This talk will describe cryptographic technological enhancements that are ready to provide scientific researchers with mechanisms to do collaborative analytics over their datasets while keeping those datasets protected and confidential. Secure multi-party computation (MPC) is a cryptographic technology that allows independent organizations to compute an analytic jointly over their data in such a manner that nobody learns anything other than the desired output. Hence, MPC empowers organizations to make their data available for collective data aggregation and analysis while still adhering to pre-existing confidentiality constraints, legal restrictions, or corporate policies governing data sharing. Our new Conclave framework can connect to many existing backend stacks where the data already live, can automatically analyze a query to identify when a computation must cross data silos, and can leverage MPC in a scalable and usable manner when it is necessary to enable the computation.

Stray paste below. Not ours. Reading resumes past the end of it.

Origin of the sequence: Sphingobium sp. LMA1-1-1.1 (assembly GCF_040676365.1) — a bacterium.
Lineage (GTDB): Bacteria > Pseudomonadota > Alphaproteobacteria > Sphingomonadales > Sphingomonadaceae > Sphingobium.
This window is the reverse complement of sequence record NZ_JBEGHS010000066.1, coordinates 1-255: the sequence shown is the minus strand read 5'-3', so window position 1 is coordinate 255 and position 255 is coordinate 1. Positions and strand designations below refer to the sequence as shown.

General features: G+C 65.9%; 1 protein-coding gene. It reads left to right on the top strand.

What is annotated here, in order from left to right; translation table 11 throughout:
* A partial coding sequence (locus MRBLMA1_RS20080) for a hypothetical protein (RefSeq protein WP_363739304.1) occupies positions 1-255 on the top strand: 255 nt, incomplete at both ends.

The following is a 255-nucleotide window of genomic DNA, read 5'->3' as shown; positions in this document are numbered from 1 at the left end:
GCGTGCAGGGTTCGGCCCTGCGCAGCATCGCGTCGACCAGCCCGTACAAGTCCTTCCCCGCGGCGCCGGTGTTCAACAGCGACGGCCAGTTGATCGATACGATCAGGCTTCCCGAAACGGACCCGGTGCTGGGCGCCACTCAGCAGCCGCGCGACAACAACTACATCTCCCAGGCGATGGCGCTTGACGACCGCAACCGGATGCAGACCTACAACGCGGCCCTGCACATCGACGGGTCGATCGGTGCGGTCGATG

In summary, while data sharing cyberinfrastructures today are intended to allow everyone to benefit from the initial cost of having one researcher collect data, privacy concerns (and the resulting breakdown of data sharing) transform this burden into a marginal cost that every researcher who wants access to the data must pay. We will describe how a holistic integration of secure MPC into a scientific computing infrastructure addresses a growing need in research computing: enabling scientific workflows involving collaborative experiments or replication/extension of existing results when the underlying data are encumbered by privacy constraints.
About Trusted CI: Trusted CI is the NSF Cybersecurity Center of Excellence. See our website trustedci.org.
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